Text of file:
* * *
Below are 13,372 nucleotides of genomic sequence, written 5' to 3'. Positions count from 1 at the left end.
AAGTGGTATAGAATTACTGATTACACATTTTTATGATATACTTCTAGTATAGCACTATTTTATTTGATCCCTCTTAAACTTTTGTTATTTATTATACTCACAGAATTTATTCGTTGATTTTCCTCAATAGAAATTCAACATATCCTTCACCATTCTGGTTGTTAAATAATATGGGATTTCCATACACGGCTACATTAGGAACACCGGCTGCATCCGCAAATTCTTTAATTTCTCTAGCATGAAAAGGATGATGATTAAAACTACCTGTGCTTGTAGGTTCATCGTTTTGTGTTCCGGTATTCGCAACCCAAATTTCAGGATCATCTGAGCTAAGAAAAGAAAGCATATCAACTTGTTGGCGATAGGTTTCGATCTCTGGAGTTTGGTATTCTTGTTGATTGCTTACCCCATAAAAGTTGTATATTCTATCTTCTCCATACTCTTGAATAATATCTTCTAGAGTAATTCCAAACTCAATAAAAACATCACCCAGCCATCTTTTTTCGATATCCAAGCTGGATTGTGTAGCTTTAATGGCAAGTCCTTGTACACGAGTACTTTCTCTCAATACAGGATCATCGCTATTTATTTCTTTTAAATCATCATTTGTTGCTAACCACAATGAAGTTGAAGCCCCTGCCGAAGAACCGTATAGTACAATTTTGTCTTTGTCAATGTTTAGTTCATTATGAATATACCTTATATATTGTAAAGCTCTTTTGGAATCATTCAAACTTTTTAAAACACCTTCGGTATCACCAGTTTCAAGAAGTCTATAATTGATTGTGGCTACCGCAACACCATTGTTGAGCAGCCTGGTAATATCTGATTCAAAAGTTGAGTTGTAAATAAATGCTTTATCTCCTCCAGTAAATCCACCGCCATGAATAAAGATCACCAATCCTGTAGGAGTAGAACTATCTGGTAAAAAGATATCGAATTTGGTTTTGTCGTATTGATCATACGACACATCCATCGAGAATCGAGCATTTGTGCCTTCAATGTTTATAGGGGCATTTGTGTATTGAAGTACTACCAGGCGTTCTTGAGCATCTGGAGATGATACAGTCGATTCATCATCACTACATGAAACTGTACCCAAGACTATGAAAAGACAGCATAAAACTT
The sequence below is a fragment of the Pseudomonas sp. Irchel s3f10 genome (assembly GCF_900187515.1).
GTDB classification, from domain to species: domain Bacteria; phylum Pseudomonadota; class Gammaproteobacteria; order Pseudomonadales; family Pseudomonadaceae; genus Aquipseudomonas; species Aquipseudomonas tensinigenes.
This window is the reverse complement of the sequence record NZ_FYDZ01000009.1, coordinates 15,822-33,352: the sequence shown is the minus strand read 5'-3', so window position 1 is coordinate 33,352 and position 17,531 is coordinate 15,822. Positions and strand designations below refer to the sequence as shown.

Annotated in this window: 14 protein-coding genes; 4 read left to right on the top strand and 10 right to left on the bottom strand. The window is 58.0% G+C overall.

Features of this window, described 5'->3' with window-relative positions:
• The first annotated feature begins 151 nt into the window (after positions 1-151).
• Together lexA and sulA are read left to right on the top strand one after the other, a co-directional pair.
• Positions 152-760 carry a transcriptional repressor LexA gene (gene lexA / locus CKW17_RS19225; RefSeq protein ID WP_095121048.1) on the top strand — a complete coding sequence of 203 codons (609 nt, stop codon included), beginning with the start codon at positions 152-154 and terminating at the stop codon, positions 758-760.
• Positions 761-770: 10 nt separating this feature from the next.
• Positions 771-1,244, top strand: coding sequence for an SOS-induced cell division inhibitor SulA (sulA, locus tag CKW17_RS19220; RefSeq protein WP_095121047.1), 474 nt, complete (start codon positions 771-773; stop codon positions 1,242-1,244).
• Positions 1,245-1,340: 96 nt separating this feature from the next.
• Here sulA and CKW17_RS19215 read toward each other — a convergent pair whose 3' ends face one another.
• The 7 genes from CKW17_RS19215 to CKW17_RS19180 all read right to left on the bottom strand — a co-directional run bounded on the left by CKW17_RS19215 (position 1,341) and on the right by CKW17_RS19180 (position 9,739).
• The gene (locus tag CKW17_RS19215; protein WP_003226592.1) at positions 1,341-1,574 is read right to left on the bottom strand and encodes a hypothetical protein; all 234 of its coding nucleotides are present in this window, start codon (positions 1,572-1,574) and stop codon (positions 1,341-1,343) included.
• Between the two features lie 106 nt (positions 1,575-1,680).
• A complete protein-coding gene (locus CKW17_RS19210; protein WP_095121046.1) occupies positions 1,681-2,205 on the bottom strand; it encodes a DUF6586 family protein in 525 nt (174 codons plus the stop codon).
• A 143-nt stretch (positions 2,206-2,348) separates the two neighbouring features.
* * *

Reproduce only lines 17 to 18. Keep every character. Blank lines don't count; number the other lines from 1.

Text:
• Between the two features lie 106 nt (positions 1,575-1,680).
• A complete protein-coding gene (locus CKW17_RS19210; protein WP_095121046.1) occupies positions 1,681-2,205 on the bottom strand; it encodes a DUF6586 family protein in 525 nt (174 codons plus the stop codon).